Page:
#17 Comment By JonF On February 14, 2016 @ 5:21 pm

Re: We would not be where we are now had he been approved. All that to say that this seat is critical.

Hardly. If they can cut a deal with Obama to appoint a milquetoast moderate, then take the presidency in November, and retain the Senate, it’s all but certain that Justice Ginsburg will be leaving under the next president, allowing a GOP president to appoint her successor– ending up with the court moved rightward. Whatever happens, the crucial thing for the GOP is to win in November. If they obstruct a replacement all this year, and they lose the November vote, they’ll end up with an outright liberal.

Re: They had better find a way to replace Scalia with someone of his same disposition and philosophy or we are really over as a country.

Ridiculous hyperbole. As others have pointed out, the Court was hardly a rightwing Court with Scalia on it (except when toadying to corporate interests and rubber-stamping the security state and most presidential power grabs).

#18 Comment By Jeremy On February 14, 2016 @ 5:48 pm

Antony: Here was a Scalia. When comes such another?

-William Shakespeare

#19 Comment By Clint On February 14, 2016 @ 6:10 pm

McConnell will delay this Supreme nomination and confirmation until the next president takes office. Harry Reid would have done the same, if the situation was reversed and Romney was the lame duck.
To advise otherwise, is about as effective as telling Trump that his policy on immigration would never sell to the voters.

#20 Comment By chas On February 14, 2016 @ 9:33 pm

Ridiculous hyperbole. As others have pointed out, the Court was hardly a rightwing Court with Scalia on it (except when toadying to corporate interests and rubber-stamping the security state and most presidential power grabs).

I don’t agree. No telling how much more liberal the court could have been without his influence.

#21 Comment By max skinner On February 14, 2016 @ 11:16 pm

If a Democrat wins the presidency, how long will McConnell and fellow Senators hold off on hearings?

#22 Comment By scarcelight On February 15, 2016 @ 12:07 am

@Clint
“Harry Reid would have done the same, if the situation was reversed and Romney was the lame duck.

Do you and the author of the piece above just not know what lame duck means, or are you pretending to not know?

#23 Comment By William Burns On February 15, 2016 @ 9:57 am

The idea that it is now, post-Bork, hard to find reliably right-wing justices has it exactly backwards. Membership in the Federalist society, participation in right-wing patronage networks, all of these things make it easier than ever to find Alito-type justices. The last Justice to really surprise anyone was David Souter, and that was a different era.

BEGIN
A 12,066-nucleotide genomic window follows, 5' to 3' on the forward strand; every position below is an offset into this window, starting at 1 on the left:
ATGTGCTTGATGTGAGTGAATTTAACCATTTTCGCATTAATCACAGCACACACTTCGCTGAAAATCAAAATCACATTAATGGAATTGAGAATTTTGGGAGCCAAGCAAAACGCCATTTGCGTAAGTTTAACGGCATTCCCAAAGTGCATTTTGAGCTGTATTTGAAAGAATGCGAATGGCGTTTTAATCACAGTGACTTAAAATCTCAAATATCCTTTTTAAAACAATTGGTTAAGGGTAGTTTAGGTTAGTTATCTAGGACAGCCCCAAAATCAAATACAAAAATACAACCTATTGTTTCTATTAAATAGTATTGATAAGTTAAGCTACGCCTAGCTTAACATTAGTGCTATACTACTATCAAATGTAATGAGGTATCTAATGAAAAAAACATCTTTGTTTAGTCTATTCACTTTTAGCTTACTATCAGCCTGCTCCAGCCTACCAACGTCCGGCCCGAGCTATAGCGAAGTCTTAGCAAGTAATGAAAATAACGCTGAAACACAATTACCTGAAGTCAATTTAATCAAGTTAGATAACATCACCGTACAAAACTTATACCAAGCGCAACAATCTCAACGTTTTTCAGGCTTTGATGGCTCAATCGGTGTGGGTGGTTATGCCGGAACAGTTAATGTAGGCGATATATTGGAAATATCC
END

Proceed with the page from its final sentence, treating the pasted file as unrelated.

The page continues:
#24 Comment By Calvin On February 15, 2016 @ 1:51 pm

Would that the sound of my eyes rolling be somehow transmitted through the internet at the comment “They had better find a way to replace Scalia with someone of his same disposition and philosophy or we are really over as a country.

Typical ridiculous apocalyptic hand-wringing. The United States of America has persisted for two hundred years without Scalia, and will likely persist several hundred more in his absence. In the eventuality that we cease to be a country, it will have little to do with not having an Antonin Scalia sitting on a Supreme Court bench. The Court has been liberal and conservative and back again – and while I will emphatically not miss him and his selectively-applied “Originalist” rulings, I’ve no delusions that this somehow ushers in an eternal paradise of progressive jurisprudence on the Supreme Court. The Court will ebb and flow as it always has, and this too shall pass.

The fight to prevent President Obama (who is not a lame duck yet, by the way) from having a nominee even be brought up for consideration is emblematic of the current GOP to me. They would rather bet it all on a win in November than do the actual work of governing and provide input into the president’s nominee. Like most of their obstructionist antics, this will probably backfire on them, and they’ll wind up with an actual flaming liberal if/when a Democrat wins in November. They consistently bet double or nothing on every problem that comes before them, and instead of pushing Obama to nominate a more rightward judge than he might otherwise prefer, they’re going to wind up losing the Senate and having to stomach whoever Hillary puts up there.

#25 Comment By Clint On February 15, 2016 @ 5:52 pm

The fight to prevent President Obama (who is not a lame duck yet, by the way) from having a nominee even be brought up for consideration is emblematic of the current GOP to me